·       Understanding the purpose.

Here's a refresher on the user story format:

As a [type of user], I want [an action, a job], so that [a benefit/value].

 

See the whole picture

User stories help us to capture the requirements in a consistent and clear way that is easy for people to understand and work with. But user stories alone are not enough to show the whole picture. How can we make sure that we cover all the user needs from start to finish in their work journeys? Draw swimlane business process diagrams and map the user stories on them, connecting them together. Then test the process by using the scenarios, stories and data from our customer. Do this in a workshop with your customer and you will soon find out if there are any gaps in the user stories or process. In my experience, more often than not, you will find gaps!

Process mapped to user stories

Refine requirements with acceptance criteria

You now have user stories but may have vague acceptance criteria and not enough detail to build the solution. A good way to clarify the acceptance criteria and the solution design is to draw wireframes and pictures of what the solution will do. When people visualise user stories (words) in their heads, they are most likely visualising something completely different to everyone else. Drawing wireframes and pictures ensures that everyone has the same visualisation to refer to and this assists with refining acceptance criteria. I like to put the wireframes and pictures above the business process diagrams and link them to the process and user stories. Use the story, scenarios and data provided by the client to test these stories, processes and wireframes.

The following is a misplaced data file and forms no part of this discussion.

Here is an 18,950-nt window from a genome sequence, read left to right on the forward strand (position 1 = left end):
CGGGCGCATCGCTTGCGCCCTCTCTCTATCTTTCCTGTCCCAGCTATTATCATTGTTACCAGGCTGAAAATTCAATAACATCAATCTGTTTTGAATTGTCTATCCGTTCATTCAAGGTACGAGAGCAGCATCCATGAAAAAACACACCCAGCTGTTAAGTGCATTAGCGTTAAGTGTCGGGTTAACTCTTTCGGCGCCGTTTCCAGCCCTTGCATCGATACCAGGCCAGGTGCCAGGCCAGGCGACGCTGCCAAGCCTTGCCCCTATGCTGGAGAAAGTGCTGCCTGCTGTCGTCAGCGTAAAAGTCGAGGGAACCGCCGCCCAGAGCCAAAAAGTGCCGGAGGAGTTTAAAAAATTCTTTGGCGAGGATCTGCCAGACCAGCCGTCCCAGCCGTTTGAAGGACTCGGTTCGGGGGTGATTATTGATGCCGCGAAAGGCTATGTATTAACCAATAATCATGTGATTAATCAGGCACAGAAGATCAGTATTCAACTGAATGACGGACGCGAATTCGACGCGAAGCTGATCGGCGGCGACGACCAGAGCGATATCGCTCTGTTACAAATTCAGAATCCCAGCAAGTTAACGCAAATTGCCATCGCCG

Wireframes mapped to processes and user stories
Wireframes mapped to processes and user stories


Iterate

You won't clear up these requirements in a few workshops or meetings. You may need to go over them with your client many times, depending on how complex the solution is and how much the requirements are missing. You may need to iterate through the following steps multiple times:

1.    Identify the objectives

2.    Identify the end users

3.    Observe the end users in the real world

4.    Draft initial user stories and process maps

5.    Add pictures to the process maps

6.    Build and test prototypes


For each of these iterations, test them with the real-world stories, scenarios and data that your client has given you.


Conclusion

In this post I have shared what you can to do gain clarity over vague requirements. By re-writing and testing requirements in an agile and user-centred way, you can understand the real problems and needs of end users and stakeholders. You can also validate your ideas and assumptions with feedback and data from your users.


This will help you avoid wasting time and resources on solutions that are not valuable, usable, or feasible.


Getting clarity over vague requirements is an ongoing challenge that requires constant communication and collaboration. You can always find new ways to ask better questions, listen to your users, and co-create solutions with them. Start experimenting today!